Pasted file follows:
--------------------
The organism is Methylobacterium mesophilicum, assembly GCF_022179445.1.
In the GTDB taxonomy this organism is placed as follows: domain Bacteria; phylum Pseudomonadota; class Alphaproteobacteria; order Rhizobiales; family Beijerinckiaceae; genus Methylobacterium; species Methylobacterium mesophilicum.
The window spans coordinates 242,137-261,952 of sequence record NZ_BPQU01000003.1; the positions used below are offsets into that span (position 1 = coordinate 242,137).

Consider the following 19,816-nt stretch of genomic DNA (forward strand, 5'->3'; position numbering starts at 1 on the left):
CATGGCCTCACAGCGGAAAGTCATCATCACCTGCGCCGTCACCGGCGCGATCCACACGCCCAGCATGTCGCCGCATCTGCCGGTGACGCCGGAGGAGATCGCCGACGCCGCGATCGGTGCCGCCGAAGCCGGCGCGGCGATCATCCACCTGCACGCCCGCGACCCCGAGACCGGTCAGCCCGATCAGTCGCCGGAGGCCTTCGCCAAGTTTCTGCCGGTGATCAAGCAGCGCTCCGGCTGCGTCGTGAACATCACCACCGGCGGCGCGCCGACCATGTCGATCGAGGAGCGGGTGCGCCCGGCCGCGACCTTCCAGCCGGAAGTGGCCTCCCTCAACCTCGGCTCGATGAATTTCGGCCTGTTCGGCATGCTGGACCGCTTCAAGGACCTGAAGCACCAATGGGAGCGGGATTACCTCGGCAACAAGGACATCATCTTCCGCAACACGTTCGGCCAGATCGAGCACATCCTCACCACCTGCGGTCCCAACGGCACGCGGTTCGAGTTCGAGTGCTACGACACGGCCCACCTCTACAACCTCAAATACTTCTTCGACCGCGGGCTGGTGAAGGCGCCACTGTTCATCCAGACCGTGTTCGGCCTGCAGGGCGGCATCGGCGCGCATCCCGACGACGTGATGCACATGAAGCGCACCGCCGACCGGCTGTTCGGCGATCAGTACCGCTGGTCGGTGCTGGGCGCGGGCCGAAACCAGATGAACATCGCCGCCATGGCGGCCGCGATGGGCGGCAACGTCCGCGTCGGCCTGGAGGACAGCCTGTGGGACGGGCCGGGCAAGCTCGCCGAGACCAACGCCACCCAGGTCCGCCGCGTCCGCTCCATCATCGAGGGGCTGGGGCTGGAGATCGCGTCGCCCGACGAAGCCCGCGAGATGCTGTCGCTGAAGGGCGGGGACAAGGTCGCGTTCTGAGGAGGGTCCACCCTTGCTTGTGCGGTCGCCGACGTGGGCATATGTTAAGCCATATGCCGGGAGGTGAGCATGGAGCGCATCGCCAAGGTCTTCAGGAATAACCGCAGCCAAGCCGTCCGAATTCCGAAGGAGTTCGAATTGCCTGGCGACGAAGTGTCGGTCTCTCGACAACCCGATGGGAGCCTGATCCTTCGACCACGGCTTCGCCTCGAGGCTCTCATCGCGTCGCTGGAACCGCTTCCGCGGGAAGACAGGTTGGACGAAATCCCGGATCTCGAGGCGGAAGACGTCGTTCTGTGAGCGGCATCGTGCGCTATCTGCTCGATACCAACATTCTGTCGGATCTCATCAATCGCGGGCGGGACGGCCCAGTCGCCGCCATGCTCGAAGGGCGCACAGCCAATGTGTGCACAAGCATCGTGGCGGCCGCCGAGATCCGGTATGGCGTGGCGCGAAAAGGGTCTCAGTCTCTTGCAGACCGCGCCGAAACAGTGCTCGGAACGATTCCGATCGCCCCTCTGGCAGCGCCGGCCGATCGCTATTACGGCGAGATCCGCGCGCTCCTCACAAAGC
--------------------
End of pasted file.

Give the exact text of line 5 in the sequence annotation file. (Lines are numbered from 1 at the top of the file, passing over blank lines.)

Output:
CATGGCCTCACAGCGGAAAGTCATCATCACCTGCGCCGTCACCGGCGCGATCCACACGCCCAGCATGTCGCCGCATCTGCCGGTGACGCCGGAGGAGATCGCCGACGCCGCGATCGGTGCCGCCGAAGCCGGCGCGGCGATCATCCACCTGCACGCCCGCGACCCCGAGACCGGTCAGCCCGATCAGTCGCCGGAGGCCTTCGCCAAGTTTCTGCCGGTGATCAAGCAGCGCTCCGGCTGCGTCGTGAACATCACCACCGGCGGCGCGCCGACCATGTCGATCGAGGAGCGGGTGCGCCCGGCCGCGACCTTCCAGCCGGAAGTGGCCTCCCTCAACCTCGGCTCGATGAATTTCGGCCTGTTCGGCATGCTGGACCGCTTCAAGGACCTGAAGCACCAATGGGAGCGGGATTACCTCGGCAACAAGGACATCATCTTCCGCAACACGTTCGGCCAGATCGAGCACATCCTCACCACCTGCGGTCCCAACGGCACGCGGTTCGAGTTCGAGTGCTACGACACGGCCCACCTCTACAACCTCAAATACTTCTTCGACCGCGGGCTGGTGAAGGCGCCACTGTTCATCCAGACCGTGTTCGGCCTGCAGGGCGGCATCGGCGCGCATCCCGACGACGTGATGCACATGAAGCGCACCGCCGACCGGCTGTTCGGCGATCAGTACCGCTGGTCGGTGCTGGGCGCGGGCCGAAACCAGATGAACATCGCCGCCATGGCGGCCGCGATGGGCGGCAACGTCCGCGTCGGCCTGGAGGACAGCCTGTGGGACGGGCCGGGCAAGCTCGCCGAGACCAACGCCACCCAGGTCCGCCGCGTCCGCTCCATCATCGAGGGGCTGGGGCTGGAGATCGCGTCGCCCGACGAAGCCCGCGAGATGCTGTCGCTGAAGGGCGGGGACAAGGTCGCGTTCTGAGGAGGGTCCACCCTTGCTTGTGCGGTCGCCGACGTGGGCATATGTTAAGCCATATGCCGGGAGGTGAGCATGGAGCGCATCGCCAAGGTCTTCAGGAATAACCGCAGCCAAGCCGTCCGAATTCCGAAGGAGTTCGAATTGCCTGGCGACGAAGTGTCGGTCTCTCGACAACCCGATGGGAGCCTGATCCTTCGACCACGGCTTCGCCTCGAGGCTCTCATCGCGTCGCTGGAACCGCTTCCGCGGGAAGACAGGTTGGACGAAATCCCGGATCTCGAGGCGGAAGACGTCGTTCTGTGAGCGGCATCGTGCGCTATCTGCTCGATACCAACATTCTGTCGGATCTCATCAATCGCGGGCGGGACGGCCCAGTCGCCGCCATGCTCGAAGGGCGCACAGCCAATGTGTGCACAAGCATCGTGGCGGCCGCCGAGATCCGGTATGGCGTGGCGCGAAAAGGGTCTCAGTCTCTTGCAGACCGCGCCGAAACAGTGCTCGGAACGATTCCGATCGCCCCTCTGGCAGCGCCGGCCGATCGCTATTACGGCGAGATCCGCGCGCTCCTCACAAAGC